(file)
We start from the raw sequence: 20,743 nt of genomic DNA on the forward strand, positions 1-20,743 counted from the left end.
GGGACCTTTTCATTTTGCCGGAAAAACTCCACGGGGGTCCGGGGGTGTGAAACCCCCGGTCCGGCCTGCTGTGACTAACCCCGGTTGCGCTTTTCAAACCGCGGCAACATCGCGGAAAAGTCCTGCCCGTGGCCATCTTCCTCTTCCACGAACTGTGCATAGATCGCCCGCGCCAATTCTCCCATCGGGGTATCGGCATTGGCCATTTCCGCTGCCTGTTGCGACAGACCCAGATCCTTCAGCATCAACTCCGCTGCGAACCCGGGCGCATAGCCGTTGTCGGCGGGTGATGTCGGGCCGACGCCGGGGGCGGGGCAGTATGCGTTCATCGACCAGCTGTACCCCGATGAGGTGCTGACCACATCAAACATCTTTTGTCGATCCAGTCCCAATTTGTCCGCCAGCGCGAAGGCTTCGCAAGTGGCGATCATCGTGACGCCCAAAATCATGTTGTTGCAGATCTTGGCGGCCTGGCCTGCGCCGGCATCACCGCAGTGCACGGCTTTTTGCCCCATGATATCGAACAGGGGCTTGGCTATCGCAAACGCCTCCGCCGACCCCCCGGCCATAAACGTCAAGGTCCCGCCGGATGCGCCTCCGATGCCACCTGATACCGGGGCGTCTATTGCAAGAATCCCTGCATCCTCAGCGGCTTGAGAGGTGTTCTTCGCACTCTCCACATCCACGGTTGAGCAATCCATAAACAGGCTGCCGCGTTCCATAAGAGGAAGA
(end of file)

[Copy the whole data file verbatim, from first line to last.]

We start from the raw sequence: 20,743 nt of genomic DNA on the forward strand, positions 1-20,743 counted from the left end.
GGGACCTTTTCATTTTGCCGGAAAAACTCCACGGGGGTCCGGGGGTGTGAAACCCCCGGTCCGGCCTGCTGTGACTAACCCCGGTTGCGCTTTTCAAACCGCGGCAACATCGCGGAAAAGTCCTGCCCGTGGCCATCTTCCTCTTCCACGAACTGTGCATAGATCGCCCGCGCCAATTCTCCCATCGGGGTATCGGCATTGGCCATTTCCGCTGCCTGTTGCGACAGACCCAGATCCTTCAGCATCAACTCCGCTGCGAACCCGGGCGCATAGCCGTTGTCGGCGGGTGATGTCGGGCCGACGCCGGGGGCGGGGCAGTATGCGTTCATCGACCAGCTGTACCCCGATGAGGTGCTGACCACATCAAACATCTTTTGTCGATCCAGTCCCAATTTGTCCGCCAGCGCGAAGGCTTCGCAAGTGGCGATCATCGTGACGCCCAAAATCATGTTGTTGCAGATCTTGGCGGCCTGGCCTGCGCCGGCATCACCGCAGTGCACGGCTTTTTGCCCCATGATATCGAACAGGGGCTTGGCTATCGCAAACGCCTCCGCCGACCCCCCGGCCATAAACGTCAAGGTCCCGCCGGATGCGCCTCCGATGCCACCTGATACCGGGGCGTCTATTGCAAGAATCCCTGCATCCTCAGCGGCTTGAGAGGTGTTCTTCGCACTCTCCACATCCACGGTTGAGCAATCCATAAACAGGCTGCCGCGTTCCATAAGAGGAAGA